Movie Review: Everyday Sunshine: The Story of Fishbone
Titling this particular documentary Everyday Sunshine serves multiple purposes. First, of course, is that “Everyday Sunshine” is the name of one of Fishbone’s most well-known songs. However, the title is also at once both an ironic counterpoint on the punk fusion band’s tragic career, as well as a commentary on the band’s core members’ undying struggle to see the silver lining that’s continually just out of their sight.
Yes, filmmakers Chris Metzler and Lev Anderson are forced to follow the same trajectory as other music documentaries: An upstart young band quickly become superstars only to be derailed from a promising career thanks to an uncaring music industry and turmoil from within its own ranks. The band then hits its lowest point, only to begin its long, difficult struggle to get back on top.
That storyline is impossible to avoid because that’s exactly what happened to Fishbone. Yet, sensing the cliched traps this genre has lain for itself, Metzler and Anderson very smartly and successfully elevate the material into a mythology grander than just this band’s existence.
Oddball California mythology is Metzler’s forte, who previously co-directed the amazing documentary Plagues & Pleasures on the Salton Sea with Jeff Springer. (Here on Everyday Sunshine, Springer worked as editor and cinematographer.) Like the devastated Salton Sea, Fishbone’s existence is defined by a particular set of West Coast circumstances.
Los Angeles has always been and continues to be an extremely segregated city. Attempting to rectify that problem in the ’70s, government officials hopped on the fad of enforced busing, which transported inner city African-American kids out to the lily white suburbs. Several of those kids happened to be many of the founding members of Fishbone who, for obvious reasons, gravitated towards each other in an unfamiliar setting.
With a complex backstory to their origin, Fishbone’s early days are recounted via interviews with the band’s members as well as narration provided by Laurence Fishburne, whose talent is used sparingly throughout the entire film. But, again, instead of following the traditional route of documentaries of this sort — e.g. relying solely on talking heads and archival photographs and video — Metzler and Anderson liven things up through animation. The young Fishbone are cast as cartoon characters somewhat reminiscent of the old Jackson 5 Saturday morning cartoons.
The animation really brings this time period alive, making the documentary bounce along with a fun simplicity that softens the heavy history lesson needed to explain how these teenagers were brought together. Plus, the way the band members tell it, while busing transported these kids to a more bucolic setting everyday, they still had to go home every night and weekend to some pretty rough and tumble home neighborhoods.
But, as wide-eyed cartoon characters, Fishbone are able to transcend their situation through their music where they could find fun and freedom. They exist in a universe of their own making, not one controlled by others. School buses may take them physically from one location to another, but they are grounded in their own spiritual place.
However, existing in one’s own universe and becoming successful in the world of pop culture, especially in the music industry, hardly ever goes hand in hand. Despite having a good sized and enthusiastic fan base in L.A., Fishbone were of course completely boned by their record label that didn’t know how to market them to a larger culture.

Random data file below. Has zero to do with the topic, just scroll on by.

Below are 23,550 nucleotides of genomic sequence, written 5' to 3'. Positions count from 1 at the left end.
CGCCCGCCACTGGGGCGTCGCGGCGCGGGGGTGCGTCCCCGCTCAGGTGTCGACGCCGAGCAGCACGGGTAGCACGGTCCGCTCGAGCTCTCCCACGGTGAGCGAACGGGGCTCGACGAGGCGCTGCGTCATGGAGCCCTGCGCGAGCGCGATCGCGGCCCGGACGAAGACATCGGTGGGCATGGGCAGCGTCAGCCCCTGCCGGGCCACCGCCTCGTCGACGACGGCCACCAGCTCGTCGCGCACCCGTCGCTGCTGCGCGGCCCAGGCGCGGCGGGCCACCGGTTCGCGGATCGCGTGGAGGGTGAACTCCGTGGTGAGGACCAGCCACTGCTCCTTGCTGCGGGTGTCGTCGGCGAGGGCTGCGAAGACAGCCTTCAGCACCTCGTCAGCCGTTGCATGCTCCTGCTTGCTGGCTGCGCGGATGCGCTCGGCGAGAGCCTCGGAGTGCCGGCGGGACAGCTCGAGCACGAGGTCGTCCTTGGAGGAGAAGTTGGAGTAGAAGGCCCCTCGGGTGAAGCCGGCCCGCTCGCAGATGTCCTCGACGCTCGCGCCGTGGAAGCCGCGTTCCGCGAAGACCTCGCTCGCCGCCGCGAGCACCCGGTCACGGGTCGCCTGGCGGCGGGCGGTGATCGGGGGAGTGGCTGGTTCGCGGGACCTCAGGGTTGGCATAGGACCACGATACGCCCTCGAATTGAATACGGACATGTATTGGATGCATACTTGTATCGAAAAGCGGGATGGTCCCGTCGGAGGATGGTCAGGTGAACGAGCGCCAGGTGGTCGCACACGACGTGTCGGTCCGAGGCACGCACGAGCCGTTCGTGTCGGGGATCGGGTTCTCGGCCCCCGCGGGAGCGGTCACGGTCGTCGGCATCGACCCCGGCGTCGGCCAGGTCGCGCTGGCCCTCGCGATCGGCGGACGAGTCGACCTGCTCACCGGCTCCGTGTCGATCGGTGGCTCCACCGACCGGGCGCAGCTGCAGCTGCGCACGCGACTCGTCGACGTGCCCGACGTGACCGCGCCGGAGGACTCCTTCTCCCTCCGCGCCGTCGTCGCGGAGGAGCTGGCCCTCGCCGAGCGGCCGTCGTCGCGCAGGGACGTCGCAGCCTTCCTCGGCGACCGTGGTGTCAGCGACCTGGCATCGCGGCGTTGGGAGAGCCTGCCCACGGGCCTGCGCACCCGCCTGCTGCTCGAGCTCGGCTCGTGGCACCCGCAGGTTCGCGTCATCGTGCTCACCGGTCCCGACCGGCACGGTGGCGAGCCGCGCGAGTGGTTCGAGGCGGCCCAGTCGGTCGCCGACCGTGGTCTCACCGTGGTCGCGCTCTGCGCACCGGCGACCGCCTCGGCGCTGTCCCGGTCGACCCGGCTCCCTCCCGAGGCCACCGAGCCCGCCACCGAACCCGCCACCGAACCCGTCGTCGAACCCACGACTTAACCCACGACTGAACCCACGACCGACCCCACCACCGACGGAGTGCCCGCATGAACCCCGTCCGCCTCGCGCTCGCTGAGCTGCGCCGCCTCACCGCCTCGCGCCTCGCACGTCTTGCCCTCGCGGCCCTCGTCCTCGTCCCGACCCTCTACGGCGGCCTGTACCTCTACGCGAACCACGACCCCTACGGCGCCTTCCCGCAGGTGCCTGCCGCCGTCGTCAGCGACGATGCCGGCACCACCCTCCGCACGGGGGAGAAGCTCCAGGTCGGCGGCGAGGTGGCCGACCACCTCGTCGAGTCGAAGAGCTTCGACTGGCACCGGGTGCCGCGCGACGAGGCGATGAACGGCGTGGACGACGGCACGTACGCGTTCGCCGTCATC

Outside uncertainty eventually seeped into several band members’ own mindsets and Fishbone was quickly down the road to ruin, culminating in a completely absurd attempt to deprogram one of them from joining a cult. This bleak incident, which led to an intense lawsuit, is also chronicled through animation that has a distinctly darker, more surreal vibe than the earlier animated sequences.
While there are also allusions to drug use and alcoholism, particularly by Fishbone’s two core members Norwood Fisher and Angelo Moore, Metzler and Anderson rightly avoid zeroing in on that aspect of their lives. Instead, they keep their focus on the band members’ spiritual and emotional journeys, which actually takes them to more dismal places than just the bottom of a beer bottle.
What comes across as somewhat ironic, but mostly unmentioned upon directly, in Everyday Sunshine is just how strangely Fisher and Moore’s outward and inward personalities are in conflict. Moore is described as always smiling while Fisher always comes across as the more serious and grounded of the two.
Yet, if anyone in the film seems to inhabit an “everyday sunshine” mentality, it’s Fisher, who constantly strives to get Fishbone back on top again and to repair relationships with wayward band members, not to get them back into the band primarily, but just to mend broken friendships. Fisher is willing to forgive and forget under all circumstances, while Moore is way more unforgiving and mired in the bleak spaces in his mind despite his inviting, pleasing smile.
Unlike other bands that finally just call it quits or find themselves back exactly where they want to be, Fishbone are still in the midst of their journey. While Everyday Sunshine does wrap up several of the conflicts and turmoil the band has faced over the years, the story of Fishbone does not come to a definitive ending. As the old adage goes, “It’s not the destination, it’s the journey,” and Metzler and Anderson have inspiringly captured a significant and moving part of that journey.
Watch the Everyday Sunshine: The Story of Fishbone movie trailer: